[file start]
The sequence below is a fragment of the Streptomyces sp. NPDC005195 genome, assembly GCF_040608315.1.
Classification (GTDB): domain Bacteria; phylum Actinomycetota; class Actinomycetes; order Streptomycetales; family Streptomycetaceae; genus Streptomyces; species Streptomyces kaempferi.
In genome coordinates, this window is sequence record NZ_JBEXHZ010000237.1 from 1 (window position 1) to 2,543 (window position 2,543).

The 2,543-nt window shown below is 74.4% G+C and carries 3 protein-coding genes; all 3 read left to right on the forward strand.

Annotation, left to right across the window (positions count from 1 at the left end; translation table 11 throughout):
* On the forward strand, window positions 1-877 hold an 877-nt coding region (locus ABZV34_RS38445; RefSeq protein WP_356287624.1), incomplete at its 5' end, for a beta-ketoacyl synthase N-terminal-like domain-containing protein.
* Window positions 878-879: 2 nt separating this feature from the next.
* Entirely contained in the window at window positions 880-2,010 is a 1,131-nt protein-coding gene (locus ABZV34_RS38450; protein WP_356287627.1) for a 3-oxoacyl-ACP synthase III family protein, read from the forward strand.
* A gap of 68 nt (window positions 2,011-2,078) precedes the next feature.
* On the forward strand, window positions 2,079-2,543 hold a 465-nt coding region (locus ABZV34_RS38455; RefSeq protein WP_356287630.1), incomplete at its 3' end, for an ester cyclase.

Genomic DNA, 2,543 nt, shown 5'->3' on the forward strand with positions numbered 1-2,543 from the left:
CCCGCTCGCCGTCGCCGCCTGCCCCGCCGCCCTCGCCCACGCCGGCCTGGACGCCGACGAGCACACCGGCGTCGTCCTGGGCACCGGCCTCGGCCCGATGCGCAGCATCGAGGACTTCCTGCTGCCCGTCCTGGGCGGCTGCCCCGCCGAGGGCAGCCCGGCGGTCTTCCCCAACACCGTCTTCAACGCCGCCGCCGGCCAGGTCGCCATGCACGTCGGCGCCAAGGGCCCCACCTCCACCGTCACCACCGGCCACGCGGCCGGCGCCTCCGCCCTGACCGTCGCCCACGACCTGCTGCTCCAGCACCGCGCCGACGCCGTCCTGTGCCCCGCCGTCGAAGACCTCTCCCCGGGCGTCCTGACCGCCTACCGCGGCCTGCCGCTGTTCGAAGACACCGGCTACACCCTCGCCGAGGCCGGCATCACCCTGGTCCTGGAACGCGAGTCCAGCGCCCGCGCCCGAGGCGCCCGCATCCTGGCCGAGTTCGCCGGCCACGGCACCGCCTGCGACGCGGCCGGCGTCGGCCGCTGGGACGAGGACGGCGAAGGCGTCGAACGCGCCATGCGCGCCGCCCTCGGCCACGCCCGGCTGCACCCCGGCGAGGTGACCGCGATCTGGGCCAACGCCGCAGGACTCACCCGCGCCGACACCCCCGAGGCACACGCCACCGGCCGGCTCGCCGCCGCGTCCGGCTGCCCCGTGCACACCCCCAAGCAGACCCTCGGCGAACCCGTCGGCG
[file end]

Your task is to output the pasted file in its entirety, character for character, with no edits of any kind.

The sequence below is a fragment of the Streptomyces sp. NPDC005195 genome, assembly GCF_040608315.1.
Classification (GTDB): domain Bacteria; phylum Actinomycetota; class Actinomycetes; order Streptomycetales; family Streptomycetaceae; genus Streptomyces; species Streptomyces kaempferi.
In genome coordinates, this window is sequence record NZ_JBEXHZ010000237.1 from 1 (window position 1) to 2,543 (window position 2,543).

The 2,543-nt window shown below is 74.4% G+C and carries 3 protein-coding genes; all 3 read left to right on the forward strand.

Annotation, left to right across the window (positions count from 1 at the left end; translation table 11 throughout):
* On the forward strand, window positions 1-877 hold an 877-nt coding region (locus ABZV34_RS38445; RefSeq protein WP_356287624.1), incomplete at its 5' end, for a beta-ketoacyl synthase N-terminal-like domain-containing protein.
* Window positions 878-879: 2 nt separating this feature from the next.
* Entirely contained in the window at window positions 880-2,010 is a 1,131-nt protein-coding gene (locus ABZV34_RS38450; protein WP_356287627.1) for a 3-oxoacyl-ACP synthase III family protein, read from the forward strand.
* A gap of 68 nt (window positions 2,011-2,078) precedes the next feature.
* On the forward strand, window positions 2,079-2,543 hold a 465-nt coding region (locus ABZV34_RS38455; RefSeq protein WP_356287630.1), incomplete at its 3' end, for an ester cyclase.

Genomic DNA, 2,543 nt, shown 5'->3' on the forward strand with positions numbered 1-2,543 from the left:
CCCGCTCGCCGTCGCCGCCTGCCCCGCCGCCCTCGCCCACGCCGGCCTGGACGCCGACGAGCACACCGGCGTCGTCCTGGGCACCGGCCTCGGCCCGATGCGCAGCATCGAGGACTTCCTGCTGCCCGTCCTGGGCGGCTGCCCCGCCGAGGGCAGCCCGGCGGTCTTCCCCAACACCGTCTTCAACGCCGCCGCCGGCCAGGTCGCCATGCACGTCGGCGCCAAGGGCCCCACCTCCACCGTCACCACCGGCCACGCGGCCGGCGCCTCCGCCCTGACCGTCGCCCACGACCTGCTGCTCCAGCACCGCGCCGACGCCGTCCTGTGCCCCGCCGTCGAAGACCTCTCCCCGGGCGTCCTGACCGCCTACCGCGGCCTGCCGCTGTTCGAAGACACCGGCTACACCCTCGCCGAGGCCGGCATCACCCTGGTCCTGGAACGCGAGTCCAGCGCCCGCGCCCGAGGCGCCCGCATCCTGGCCGAGTTCGCCGGCCACGGCACCGCCTGCGACGCGGCCGGCGTCGGCCGCTGGGACGAGGACGGCGAAGGCGTCGAACGCGCCATGCGCGCCGCCCTCGGCCACGCCCGGCTGCACCCCGGCGAGGTGACCGCGATCTGGGCCAACGCCGCAGGACTCACCCGCGCCGACACCCCCGAGGCACACGCCACCGGCCGGCTCGCCGCCGCGTCCGGCTGCCCCGTGCACACCCCCAAGCAGACCCTCGGCGAACCCGTCGGCG